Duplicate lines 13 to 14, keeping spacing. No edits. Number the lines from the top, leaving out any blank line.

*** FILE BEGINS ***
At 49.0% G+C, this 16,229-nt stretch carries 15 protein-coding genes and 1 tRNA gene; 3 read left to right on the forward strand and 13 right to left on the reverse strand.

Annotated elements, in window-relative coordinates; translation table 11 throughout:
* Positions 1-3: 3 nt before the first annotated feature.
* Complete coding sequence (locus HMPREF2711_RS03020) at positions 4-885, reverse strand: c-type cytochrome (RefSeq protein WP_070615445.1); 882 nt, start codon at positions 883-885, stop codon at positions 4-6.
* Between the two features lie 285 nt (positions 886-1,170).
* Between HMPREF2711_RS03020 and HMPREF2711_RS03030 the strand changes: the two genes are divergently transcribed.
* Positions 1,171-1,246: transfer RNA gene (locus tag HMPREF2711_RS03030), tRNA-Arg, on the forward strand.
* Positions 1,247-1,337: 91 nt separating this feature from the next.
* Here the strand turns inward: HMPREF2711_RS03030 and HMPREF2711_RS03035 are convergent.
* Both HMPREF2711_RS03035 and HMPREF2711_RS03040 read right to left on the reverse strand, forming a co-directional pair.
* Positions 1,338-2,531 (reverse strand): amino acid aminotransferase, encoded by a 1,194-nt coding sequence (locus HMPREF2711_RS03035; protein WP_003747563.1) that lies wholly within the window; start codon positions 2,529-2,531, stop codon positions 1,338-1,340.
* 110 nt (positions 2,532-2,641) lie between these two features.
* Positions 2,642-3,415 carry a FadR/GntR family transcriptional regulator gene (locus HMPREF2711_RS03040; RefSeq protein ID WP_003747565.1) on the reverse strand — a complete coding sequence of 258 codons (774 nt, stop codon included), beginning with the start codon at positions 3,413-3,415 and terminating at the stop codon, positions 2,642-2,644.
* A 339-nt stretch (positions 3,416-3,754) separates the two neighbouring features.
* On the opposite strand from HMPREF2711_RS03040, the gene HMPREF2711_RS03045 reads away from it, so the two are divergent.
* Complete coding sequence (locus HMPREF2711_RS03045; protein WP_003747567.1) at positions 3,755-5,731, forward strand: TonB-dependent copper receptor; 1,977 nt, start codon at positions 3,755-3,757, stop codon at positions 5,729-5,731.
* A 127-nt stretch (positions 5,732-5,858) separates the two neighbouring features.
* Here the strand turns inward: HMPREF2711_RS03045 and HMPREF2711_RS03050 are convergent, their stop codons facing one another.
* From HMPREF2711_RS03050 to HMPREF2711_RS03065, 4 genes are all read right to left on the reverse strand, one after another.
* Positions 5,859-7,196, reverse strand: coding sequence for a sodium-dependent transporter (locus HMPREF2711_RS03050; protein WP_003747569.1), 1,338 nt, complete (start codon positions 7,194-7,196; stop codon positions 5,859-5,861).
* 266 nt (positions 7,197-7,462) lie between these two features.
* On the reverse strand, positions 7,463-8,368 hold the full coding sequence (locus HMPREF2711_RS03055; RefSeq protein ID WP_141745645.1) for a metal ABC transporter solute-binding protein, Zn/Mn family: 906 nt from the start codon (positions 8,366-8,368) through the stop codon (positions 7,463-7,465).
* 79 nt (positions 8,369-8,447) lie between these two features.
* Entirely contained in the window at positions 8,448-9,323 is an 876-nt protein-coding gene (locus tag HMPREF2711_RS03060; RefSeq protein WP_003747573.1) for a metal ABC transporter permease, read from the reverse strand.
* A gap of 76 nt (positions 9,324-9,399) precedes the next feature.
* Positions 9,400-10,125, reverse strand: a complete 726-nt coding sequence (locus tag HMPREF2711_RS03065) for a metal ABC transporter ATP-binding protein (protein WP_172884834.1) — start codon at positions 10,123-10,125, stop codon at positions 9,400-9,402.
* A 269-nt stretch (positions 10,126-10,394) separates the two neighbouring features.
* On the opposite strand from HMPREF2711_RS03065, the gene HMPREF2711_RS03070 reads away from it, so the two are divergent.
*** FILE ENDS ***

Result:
* Positions 2,642-3,415 carry a FadR/GntR family transcriptional regulator gene (locus HMPREF2711_RS03040; RefSeq protein ID WP_003747565.1) on the reverse strand — a complete coding sequence of 258 codons (774 nt, stop codon included), beginning with the start codon at positions 3,413-3,415 and terminating at the stop codon, positions 2,642-2,644.
* A 339-nt stretch (positions 3,416-3,754) separates the two neighbouring features.